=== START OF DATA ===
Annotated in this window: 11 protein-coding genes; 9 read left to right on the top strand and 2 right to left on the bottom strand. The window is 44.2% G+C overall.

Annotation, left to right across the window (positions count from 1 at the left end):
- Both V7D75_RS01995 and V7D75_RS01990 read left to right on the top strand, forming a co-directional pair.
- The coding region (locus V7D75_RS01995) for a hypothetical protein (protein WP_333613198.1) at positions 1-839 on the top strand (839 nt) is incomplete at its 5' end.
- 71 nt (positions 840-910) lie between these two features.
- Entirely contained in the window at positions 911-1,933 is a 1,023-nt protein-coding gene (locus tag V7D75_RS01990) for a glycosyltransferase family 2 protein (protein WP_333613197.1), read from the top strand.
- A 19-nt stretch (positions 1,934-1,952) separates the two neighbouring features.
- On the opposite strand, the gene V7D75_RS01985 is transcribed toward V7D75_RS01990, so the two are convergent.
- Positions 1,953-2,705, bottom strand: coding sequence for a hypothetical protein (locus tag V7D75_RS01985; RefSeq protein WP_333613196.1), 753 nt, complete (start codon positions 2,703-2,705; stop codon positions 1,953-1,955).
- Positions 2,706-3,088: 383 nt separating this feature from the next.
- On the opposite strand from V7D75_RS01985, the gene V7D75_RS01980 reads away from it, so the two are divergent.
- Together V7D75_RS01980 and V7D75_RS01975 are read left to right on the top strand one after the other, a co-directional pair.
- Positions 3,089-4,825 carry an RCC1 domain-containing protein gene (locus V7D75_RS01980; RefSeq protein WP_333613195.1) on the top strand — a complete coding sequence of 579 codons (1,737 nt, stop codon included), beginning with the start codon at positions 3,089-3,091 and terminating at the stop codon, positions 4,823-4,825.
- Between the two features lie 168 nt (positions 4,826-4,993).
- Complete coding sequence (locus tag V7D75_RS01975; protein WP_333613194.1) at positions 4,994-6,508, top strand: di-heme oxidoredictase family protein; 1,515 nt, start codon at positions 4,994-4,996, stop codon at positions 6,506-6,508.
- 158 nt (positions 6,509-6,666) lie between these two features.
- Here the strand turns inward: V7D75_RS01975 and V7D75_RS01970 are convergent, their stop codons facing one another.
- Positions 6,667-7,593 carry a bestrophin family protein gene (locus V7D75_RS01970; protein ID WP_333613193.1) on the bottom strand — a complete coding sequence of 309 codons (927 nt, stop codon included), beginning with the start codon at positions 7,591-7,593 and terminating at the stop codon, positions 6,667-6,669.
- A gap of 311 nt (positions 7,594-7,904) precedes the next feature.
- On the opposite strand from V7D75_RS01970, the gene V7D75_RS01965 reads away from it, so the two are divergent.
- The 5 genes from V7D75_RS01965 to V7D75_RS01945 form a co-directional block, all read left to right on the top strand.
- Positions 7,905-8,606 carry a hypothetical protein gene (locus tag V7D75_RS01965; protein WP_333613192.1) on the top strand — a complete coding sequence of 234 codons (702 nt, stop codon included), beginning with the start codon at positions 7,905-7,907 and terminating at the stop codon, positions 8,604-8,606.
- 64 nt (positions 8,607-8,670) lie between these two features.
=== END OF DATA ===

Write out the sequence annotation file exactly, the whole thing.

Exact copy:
Annotated in this window: 11 protein-coding genes; 9 read left to right on the top strand and 2 right to left on the bottom strand. The window is 44.2% G+C overall.

Annotation, left to right across the window (positions count from 1 at the left end):
- Both V7D75_RS01995 and V7D75_RS01990 read left to right on the top strand, forming a co-directional pair.
- The coding region (locus V7D75_RS01995) for a hypothetical protein (protein WP_333613198.1) at positions 1-839 on the top strand (839 nt) is incomplete at its 5' end.
- 71 nt (positions 840-910) lie between these two features.
- Entirely contained in the window at positions 911-1,933 is a 1,023-nt protein-coding gene (locus tag V7D75_RS01990) for a glycosyltransferase family 2 protein (protein WP_333613197.1), read from the top strand.
- A 19-nt stretch (positions 1,934-1,952) separates the two neighbouring features.
- On the opposite strand, the gene V7D75_RS01985 is transcribed toward V7D75_RS01990, so the two are convergent.
- Positions 1,953-2,705, bottom strand: coding sequence for a hypothetical protein (locus tag V7D75_RS01985; RefSeq protein WP_333613196.1), 753 nt, complete (start codon positions 2,703-2,705; stop codon positions 1,953-1,955).
- Positions 2,706-3,088: 383 nt separating this feature from the next.
- On the opposite strand from V7D75_RS01985, the gene V7D75_RS01980 reads away from it, so the two are divergent.
- Together V7D75_RS01980 and V7D75_RS01975 are read left to right on the top strand one after the other, a co-directional pair.
- Positions 3,089-4,825 carry an RCC1 domain-containing protein gene (locus V7D75_RS01980; RefSeq protein WP_333613195.1) on the top strand — a complete coding sequence of 579 codons (1,737 nt, stop codon included), beginning with the start codon at positions 3,089-3,091 and terminating at the stop codon, positions 4,823-4,825.
- Between the two features lie 168 nt (positions 4,826-4,993).
- Complete coding sequence (locus tag V7D75_RS01975; protein WP_333613194.1) at positions 4,994-6,508, top strand: di-heme oxidoredictase family protein; 1,515 nt, start codon at positions 4,994-4,996, stop codon at positions 6,506-6,508.
- 158 nt (positions 6,509-6,666) lie between these two features.
- Here the strand turns inward: V7D75_RS01975 and V7D75_RS01970 are convergent, their stop codons facing one another.
- Positions 6,667-7,593 carry a bestrophin family protein gene (locus V7D75_RS01970; protein ID WP_333613193.1) on the bottom strand — a complete coding sequence of 309 codons (927 nt, stop codon included), beginning with the start codon at positions 7,591-7,593 and terminating at the stop codon, positions 6,667-6,669.
- A gap of 311 nt (positions 7,594-7,904) precedes the next feature.
- On the opposite strand from V7D75_RS01970, the gene V7D75_RS01965 reads away from it, so the two are divergent.
- The 5 genes from V7D75_RS01965 to V7D75_RS01945 form a co-directional block, all read left to right on the top strand.
- Positions 7,905-8,606 carry a hypothetical protein gene (locus tag V7D75_RS01965; protein WP_333613192.1) on the top strand — a complete coding sequence of 234 codons (702 nt, stop codon included), beginning with the start codon at positions 7,905-7,907 and terminating at the stop codon, positions 8,604-8,606.
- 64 nt (positions 8,607-8,670) lie between these two features.